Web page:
HE played with the influential Scots group The Beta Band for almost a decade. Now he’s directing films and winning at the Baftas. David Pollock talks to the multitalented John Maclean
Those who were paying attention to Sunday night’s Bafta awards might have noticed a familiar face picking up the Short Film award, and being heartily applauded onto the stage by one of the defining movie stars of this year, Michael Fassbender.
Out of context you might not have twigged that John Maclean – the man in the slightly ill-fitting tuxedo and the thick glasses who directed the winning film Pitch Black Heist, starring Fassbender – was the same John Maclean who played with Scots group The Beta Band for almost a decade.
“I made videos for The Beta Band right from the very beginning, so it’s not like it’s a massive career change,” says Maclean on the phone from his home in London two days later, in the middle of chopping onions for a victory dinner with some friends. “I was always as interested in making the videos as I was the music. I worked in the Cameo cinema (in Edinburgh) and the Gate in London, I would watch as many films as I could, I started writing bits and bobs of scripts years ago, before the band split up. So it was a slow transition, a slow build.”
Maclean might now be thought of as a film-maker who used to be in a band rather than a musician who makes videos, and it was 2009’s short film Man On a Motorcycle which set him on his way. While it was all but unheralded at the time, it did represent the start of his productive director-actor relationship with Fassbender, who was even then emerging as one of the most talented and magnetic leading men of his generation.
“Michael’s agent is a friend of mine,” says Maclean, “which is how he saw the Beta Band DVD and the videos I made for The Aliens [Maclean’s other band, that includes fellow former Beta Banders Robin Jones and Gordon Anderson, aka Lone Pigeon]. When I was introduced to him, he said he really liked them and did I fancy doing something? He was shooting with Tarantino at the time [for Inglourious Basterds]. I said OK.”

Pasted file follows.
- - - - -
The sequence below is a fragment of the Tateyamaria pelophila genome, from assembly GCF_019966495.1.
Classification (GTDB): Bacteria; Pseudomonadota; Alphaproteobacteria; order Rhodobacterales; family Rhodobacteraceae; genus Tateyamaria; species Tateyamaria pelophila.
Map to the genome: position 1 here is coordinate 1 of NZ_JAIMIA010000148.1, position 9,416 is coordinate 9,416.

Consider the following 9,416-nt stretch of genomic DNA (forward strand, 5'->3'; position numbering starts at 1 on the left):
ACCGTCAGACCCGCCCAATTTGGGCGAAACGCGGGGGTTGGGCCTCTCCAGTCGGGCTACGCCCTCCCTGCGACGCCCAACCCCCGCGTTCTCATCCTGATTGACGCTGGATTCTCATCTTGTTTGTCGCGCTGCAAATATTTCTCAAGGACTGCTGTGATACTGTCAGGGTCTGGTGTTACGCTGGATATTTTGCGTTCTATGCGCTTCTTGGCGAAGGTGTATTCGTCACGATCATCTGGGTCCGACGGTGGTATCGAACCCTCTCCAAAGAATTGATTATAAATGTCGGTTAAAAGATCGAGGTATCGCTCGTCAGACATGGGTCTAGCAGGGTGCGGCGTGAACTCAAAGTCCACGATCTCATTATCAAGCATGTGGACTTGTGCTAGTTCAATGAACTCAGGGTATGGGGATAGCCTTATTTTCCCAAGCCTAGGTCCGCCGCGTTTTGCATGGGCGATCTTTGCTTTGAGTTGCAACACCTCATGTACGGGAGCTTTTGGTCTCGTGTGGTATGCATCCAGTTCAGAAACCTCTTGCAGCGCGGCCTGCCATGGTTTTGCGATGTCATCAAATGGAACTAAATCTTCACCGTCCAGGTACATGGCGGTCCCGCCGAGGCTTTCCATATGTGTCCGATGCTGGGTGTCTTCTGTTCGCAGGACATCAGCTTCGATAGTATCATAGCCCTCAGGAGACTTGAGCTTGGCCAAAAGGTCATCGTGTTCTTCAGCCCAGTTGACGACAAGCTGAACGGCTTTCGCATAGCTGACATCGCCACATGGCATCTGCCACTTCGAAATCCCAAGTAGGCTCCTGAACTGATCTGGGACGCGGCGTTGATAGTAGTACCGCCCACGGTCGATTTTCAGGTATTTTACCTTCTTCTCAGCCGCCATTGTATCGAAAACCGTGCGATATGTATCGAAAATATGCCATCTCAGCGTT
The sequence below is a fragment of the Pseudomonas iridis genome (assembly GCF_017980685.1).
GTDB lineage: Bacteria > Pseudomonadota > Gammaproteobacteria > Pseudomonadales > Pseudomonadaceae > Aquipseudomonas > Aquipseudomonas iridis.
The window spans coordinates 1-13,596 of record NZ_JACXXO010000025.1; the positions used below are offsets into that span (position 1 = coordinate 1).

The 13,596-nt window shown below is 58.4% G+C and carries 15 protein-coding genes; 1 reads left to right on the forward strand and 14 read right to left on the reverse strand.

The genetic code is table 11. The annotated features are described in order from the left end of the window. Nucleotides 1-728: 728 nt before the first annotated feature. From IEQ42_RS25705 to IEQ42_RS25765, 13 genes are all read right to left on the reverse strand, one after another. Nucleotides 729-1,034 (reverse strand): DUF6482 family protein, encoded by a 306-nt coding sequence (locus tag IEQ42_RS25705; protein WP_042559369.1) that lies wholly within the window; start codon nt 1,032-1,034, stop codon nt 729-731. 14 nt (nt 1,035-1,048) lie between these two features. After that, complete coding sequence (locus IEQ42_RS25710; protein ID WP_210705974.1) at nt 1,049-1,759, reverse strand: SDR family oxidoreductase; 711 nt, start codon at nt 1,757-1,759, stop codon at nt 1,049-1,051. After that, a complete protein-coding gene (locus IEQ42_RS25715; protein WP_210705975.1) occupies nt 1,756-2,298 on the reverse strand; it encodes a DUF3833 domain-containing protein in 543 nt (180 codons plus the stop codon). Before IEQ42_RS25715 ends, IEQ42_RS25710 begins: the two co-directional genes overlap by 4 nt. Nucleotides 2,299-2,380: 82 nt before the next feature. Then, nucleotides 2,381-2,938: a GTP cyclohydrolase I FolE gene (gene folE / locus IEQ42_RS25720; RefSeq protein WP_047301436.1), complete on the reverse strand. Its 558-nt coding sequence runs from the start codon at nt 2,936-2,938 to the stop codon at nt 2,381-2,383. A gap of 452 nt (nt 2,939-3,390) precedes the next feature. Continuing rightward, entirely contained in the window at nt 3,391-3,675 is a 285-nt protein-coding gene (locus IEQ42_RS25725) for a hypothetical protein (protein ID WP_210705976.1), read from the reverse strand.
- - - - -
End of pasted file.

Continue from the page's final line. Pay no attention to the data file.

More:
Recognising the opportunity of a lifetime, Maclean went away and quickly wrote Man On a Motorcycle, which he says was based around Fassbender’s availability and “what he would probably find fun to do”. So low-budget that it was filmed on a cameraphone, it involved a week of shooting Robin Jones – a sometime motorcycle courier – driving around London, and then a day with Fassbender.
“When the helmet came off, it was Michael,” says Maclean. “I thought he’d like that – no waiting around, no extra crew, just go to the location and film.”
The reception was decidedly equivocal, says Maclean, with festival after festival turning it down until the London Film Festival said yes. A private screening for Film4 then saw them agree to produce Pitch Black Heist, a high-concept piece about two crooks (Fassbender and Liam Cunningham) staging a robbery in complete darkness. Despite the bigger budget afforded this time, shooting elements of the film with a blacked-out screen was also a canny cost-saving decision.
“We just went round to someone’s flat to record the dialogue,” says Maclean, “it was cheaper and a bit more comfortable.” Although he doesn’t really want to go into specifics in case he jinxes the project, he confirms what Fassbender revealed on the Bafta red carpet, that he’s currently writing a feature film and that the actor is attached to that too. Why does Maclean think the pair have developed an enduring working relationship?
“I think he probably likes the creative energy,” he says. “When we’re on set he likes the speed of it. I don’t fanny around, I just get what I need and move on. But I’m not sure… I just know that when you have a rapport with someone, it’s good to continue that. He’s great to work with, open and experienced and professional, and a good laugh too.”
Does he get the sense that there’s an element of patronage to Fassbender working with him, that he’s spotted Maclean’s talent and wants to use his presence to introduce it to the world?
“I presume so,” he says, “but he likes working with collaborators. Trust in a director is very important for an actor, and when you find it, it’s worth holding on to. Plus he’s so talented he can work like this on many different levels,” he laughs. “Tarantino at the top, Steve McQueen [on Hunger and the Bafta-nominated Shame] one level down, and me right at the very bottom.”
Although it must be the very last thing on his mind at the moment, Maclean doesn’t seem offended by the obligatory question about a Beta Band reformation. “It wasn’t an acrimonious split. We just finished. So if we were all in the right place at the right time and we fancied doing it for nostalgic reasons somewhere down the line, why not?”
That said, Maclean, who is a painting graduate of Edinburgh College of Art, was never the musical one in the family anyway. He was always more interested in the visual side of culture, while his brother Dave – drummer and driving force in the fast-rising indie band Django Django – preferred the sonic, and the pair were raised in Tayport around the studios of their parents, the visual artists Will Maclean and Marian Leven.
Being creative doesn’t come naturally, though, and he says he has to work hard at it. When dinner is out of the way, he’ll allow himself to be consumed once more by that script, just the latest enviable “day job” of many.
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